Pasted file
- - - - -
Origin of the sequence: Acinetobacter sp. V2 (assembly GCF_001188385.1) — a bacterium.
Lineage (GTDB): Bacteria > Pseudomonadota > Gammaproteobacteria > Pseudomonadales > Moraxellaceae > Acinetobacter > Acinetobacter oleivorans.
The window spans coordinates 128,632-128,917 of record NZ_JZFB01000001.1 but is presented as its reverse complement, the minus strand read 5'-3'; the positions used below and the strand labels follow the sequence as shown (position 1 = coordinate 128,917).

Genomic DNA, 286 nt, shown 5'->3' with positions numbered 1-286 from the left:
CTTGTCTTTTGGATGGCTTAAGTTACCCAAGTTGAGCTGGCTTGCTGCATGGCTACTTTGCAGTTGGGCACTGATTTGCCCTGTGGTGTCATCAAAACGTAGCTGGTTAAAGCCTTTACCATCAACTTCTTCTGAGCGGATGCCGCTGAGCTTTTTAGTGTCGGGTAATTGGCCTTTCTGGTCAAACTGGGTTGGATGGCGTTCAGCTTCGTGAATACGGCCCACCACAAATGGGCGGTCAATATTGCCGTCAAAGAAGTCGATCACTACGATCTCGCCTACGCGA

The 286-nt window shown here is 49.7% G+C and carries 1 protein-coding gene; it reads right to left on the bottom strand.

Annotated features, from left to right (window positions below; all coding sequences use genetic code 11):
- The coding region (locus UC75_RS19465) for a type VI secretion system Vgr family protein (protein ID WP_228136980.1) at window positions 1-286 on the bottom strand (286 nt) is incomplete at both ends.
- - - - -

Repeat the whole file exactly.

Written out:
Origin of the sequence: Acinetobacter sp. V2 (assembly GCF_001188385.1) — a bacterium.
Lineage (GTDB): Bacteria > Pseudomonadota > Gammaproteobacteria > Pseudomonadales > Moraxellaceae > Acinetobacter > Acinetobacter oleivorans.
The window spans coordinates 128,632-128,917 of record NZ_JZFB01000001.1 but is presented as its reverse complement, the minus strand read 5'-3'; the positions used below and the strand labels follow the sequence as shown (position 1 = coordinate 128,917).

Genomic DNA, 286 nt, shown 5'->3' with positions numbered 1-286 from the left:
CTTGTCTTTTGGATGGCTTAAGTTACCCAAGTTGAGCTGGCTTGCTGCATGGCTACTTTGCAGTTGGGCACTGATTTGCCCTGTGGTGTCATCAAAACGTAGCTGGTTAAAGCCTTTACCATCAACTTCTTCTGAGCGGATGCCGCTGAGCTTTTTAGTGTCGGGTAATTGGCCTTTCTGGTCAAACTGGGTTGGATGGCGTTCAGCTTCGTGAATACGGCCCACCACAAATGGGCGGTCAATATTGCCGTCAAAGAAGTCGATCACTACGATCTCGCCTACGCGA

The 286-nt window shown here is 49.7% G+C and carries 1 protein-coding gene; it reads right to left on the bottom strand.

Annotated features, from left to right (window positions below; all coding sequences use genetic code 11):
- The coding region (locus UC75_RS19465) for a type VI secretion system Vgr family protein (protein ID WP_228136980.1) at window positions 1-286 on the bottom strand (286 nt) is incomplete at both ends.